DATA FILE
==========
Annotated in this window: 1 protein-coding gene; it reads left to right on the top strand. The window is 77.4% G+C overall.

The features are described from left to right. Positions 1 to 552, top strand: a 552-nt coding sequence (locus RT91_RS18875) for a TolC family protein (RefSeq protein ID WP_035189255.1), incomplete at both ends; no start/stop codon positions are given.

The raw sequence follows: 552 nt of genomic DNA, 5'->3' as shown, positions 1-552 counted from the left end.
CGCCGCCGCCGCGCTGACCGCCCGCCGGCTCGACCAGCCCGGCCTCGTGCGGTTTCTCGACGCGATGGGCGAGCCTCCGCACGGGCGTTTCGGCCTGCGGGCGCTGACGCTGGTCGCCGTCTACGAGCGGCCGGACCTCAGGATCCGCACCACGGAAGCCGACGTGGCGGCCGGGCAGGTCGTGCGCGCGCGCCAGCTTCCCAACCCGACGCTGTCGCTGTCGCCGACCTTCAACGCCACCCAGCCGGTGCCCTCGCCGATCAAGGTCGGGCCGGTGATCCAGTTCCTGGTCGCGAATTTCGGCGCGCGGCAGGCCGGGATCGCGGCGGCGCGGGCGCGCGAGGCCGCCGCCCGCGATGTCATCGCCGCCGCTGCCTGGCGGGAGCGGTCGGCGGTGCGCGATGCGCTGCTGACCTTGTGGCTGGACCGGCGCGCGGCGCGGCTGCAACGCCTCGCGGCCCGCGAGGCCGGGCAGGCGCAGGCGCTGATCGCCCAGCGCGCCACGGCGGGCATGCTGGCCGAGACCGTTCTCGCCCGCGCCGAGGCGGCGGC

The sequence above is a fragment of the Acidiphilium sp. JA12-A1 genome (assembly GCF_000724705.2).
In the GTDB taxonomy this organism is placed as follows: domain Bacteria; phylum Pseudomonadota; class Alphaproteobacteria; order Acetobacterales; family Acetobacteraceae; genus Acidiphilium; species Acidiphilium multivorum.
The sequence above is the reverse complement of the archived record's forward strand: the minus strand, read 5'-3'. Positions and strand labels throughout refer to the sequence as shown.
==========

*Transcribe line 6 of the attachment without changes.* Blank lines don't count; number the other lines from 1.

In the GTDB taxonomy this organism is placed as follows: domain Bacteria; phylum Pseudomonadota; class Alphaproteobacteria; order Acetobacterales; family Acetobacteraceae; genus Acidiphilium; species Acidiphilium multivorum.